Re-imagining the laws of nature – storying the rules of hyperconnected futures – Law School: Events Re-imagining the laws of nature – storying the rules of hyperconnected futures – Law School: Events

Re-imagining the laws of nature – storying the rules of hyperconnected futures

Re-imagining the laws of nature – storying rules of hyperconnected futures

Online event

In this seminar, Dr Michelle Lim, Sydney Law School’s George Flannery Fellow, argues that rewriting legal systems to include more-than-human perspectives and employing creative writing in legal scholarship can help address global biodiversity loss, reimagine law, and foster hopeful, normalised human-nature relationships.

Each drop a ripple
Concentric circles collide
Tears spiral to hope?

Maria Ojala (2017) defines hope to include ‘active coping in the face of hardship’. With the very real hardship of global extinction, I argue that form is as important as content when exploring active coping amidst planetary scale social-ecological upheaval. I contend further, that blurring the lines of form and content enables plural worldviews and understandings of natural worlds.

The sheer existence of our more-than-human kin is disappearing on our watch. The IPBES Values Assessment attributes this unprecedented global biodiversity loss to the prioritisation of instrumental values. In other words, dominant worldviews, which emphasise nature’s use and its usefulness to humans, are a fundamental underlying driver of the catastrophic loss of nature. Creative forms of expression present an important means of engaging emotionally with nature’s intrinsic and relational values. Dominant legal systems, however, largely reflect and entrench dominant value systems which foreground the instrumental values of nature. Current laws mostly focus on safeguarding individual rights and property – and by extension the values of nature that can be easily traded in markets.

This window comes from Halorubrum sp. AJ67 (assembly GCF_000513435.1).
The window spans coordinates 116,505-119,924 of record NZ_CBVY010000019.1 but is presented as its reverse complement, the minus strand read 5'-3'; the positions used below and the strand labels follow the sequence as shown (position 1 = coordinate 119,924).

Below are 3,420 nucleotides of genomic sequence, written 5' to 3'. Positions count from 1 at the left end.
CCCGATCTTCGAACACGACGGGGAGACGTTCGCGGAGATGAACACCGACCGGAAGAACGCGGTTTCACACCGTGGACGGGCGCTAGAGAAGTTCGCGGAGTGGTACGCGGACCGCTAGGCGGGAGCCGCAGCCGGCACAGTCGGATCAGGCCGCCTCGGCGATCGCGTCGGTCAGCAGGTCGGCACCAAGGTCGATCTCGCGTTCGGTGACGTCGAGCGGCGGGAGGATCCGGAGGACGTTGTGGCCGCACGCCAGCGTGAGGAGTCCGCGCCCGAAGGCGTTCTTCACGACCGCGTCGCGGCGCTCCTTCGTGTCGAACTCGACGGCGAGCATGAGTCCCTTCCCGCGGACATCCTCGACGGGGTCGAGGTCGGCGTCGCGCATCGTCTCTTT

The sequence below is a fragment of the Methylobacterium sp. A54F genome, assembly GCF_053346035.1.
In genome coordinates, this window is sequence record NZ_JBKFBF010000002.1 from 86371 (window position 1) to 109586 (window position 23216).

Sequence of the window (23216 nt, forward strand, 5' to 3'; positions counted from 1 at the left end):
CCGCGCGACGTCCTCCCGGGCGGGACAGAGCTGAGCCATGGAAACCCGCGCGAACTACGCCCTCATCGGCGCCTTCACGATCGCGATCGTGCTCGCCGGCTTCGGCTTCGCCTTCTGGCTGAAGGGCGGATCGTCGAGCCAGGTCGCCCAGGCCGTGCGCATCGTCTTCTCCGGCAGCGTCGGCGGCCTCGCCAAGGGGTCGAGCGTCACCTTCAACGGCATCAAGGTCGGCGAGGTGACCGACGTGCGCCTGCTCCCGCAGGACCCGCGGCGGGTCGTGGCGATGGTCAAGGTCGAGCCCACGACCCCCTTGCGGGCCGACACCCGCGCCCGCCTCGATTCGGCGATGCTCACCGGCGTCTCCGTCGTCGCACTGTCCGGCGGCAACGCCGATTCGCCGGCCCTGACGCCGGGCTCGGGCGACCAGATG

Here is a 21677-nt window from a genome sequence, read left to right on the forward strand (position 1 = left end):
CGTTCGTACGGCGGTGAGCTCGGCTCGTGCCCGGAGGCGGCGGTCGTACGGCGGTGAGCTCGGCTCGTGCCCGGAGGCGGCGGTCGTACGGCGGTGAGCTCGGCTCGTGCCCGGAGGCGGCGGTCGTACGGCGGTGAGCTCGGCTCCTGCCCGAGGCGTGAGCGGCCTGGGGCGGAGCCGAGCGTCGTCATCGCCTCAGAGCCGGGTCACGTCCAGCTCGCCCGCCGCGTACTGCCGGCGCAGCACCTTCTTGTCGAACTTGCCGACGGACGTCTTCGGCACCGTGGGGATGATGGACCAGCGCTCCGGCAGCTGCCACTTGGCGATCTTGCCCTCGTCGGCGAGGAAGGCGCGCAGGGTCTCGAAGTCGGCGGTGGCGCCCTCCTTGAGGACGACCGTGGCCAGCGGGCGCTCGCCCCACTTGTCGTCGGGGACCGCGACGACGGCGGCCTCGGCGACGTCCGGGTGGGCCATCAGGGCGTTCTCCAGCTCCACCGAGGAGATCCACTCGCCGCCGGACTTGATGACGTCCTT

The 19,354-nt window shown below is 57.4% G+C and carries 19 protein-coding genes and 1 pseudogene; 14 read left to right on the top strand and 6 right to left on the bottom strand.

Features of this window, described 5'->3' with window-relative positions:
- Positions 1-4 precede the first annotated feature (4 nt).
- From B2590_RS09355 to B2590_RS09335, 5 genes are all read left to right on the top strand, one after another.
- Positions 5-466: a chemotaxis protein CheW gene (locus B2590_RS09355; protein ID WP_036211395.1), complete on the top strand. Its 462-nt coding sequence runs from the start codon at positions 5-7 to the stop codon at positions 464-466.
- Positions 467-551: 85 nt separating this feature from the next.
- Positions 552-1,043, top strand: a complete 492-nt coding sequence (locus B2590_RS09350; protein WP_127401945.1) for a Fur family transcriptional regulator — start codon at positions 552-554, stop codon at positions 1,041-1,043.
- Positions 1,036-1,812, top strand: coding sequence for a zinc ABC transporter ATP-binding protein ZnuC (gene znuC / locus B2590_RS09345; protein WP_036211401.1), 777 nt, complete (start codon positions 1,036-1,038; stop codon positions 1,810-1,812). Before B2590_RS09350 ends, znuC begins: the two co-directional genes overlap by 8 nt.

Michelle Lim contemplates what it would mean to rewrite legal systems with the more-than-human. She considers how storying with nature may allow the re-imagination of law – and of dominant, destructive ways of understanding nature. She argues that creative writing, as a methodology in legal scholarship (and other disciplines), could contribute to the realisation of radically hopeful futures and the normalisation of human-nature relations.

About the speaker

Dr Michelle Lim is an Associate Professor of Law and a Lee Kong Chian Fellow at the Yong Pung How School of Law, Singapore Management University, Singapore. Michelle’s work focuses on futures-oriented biodiversity law aimed at advancing equity and sustainability under conditions of unprecedented environmental change. She is increasingly interested in approaches which allows affective engagement with scholarship and explores ways which challenge the form of scholarship including through creative and imaginative means of expression.

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Tuesday 2 July 2024

Time: 5.30-6.30pm 

You will receive Zoom details closer to the date of the webinar.

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This event is presented by the Australian Centre for Climate and Environmental Law at the University of Sydney Law School in partnership with the Sydney Environment Institute.

Date

Jul 02 2024
Expired!

Time

5:30 pm - 6:30 pm

More Info

Register

Organizer

Professional Learning & Community Engagement
Phone
02 9351 0248
Email
law.events@sydney.edu.au

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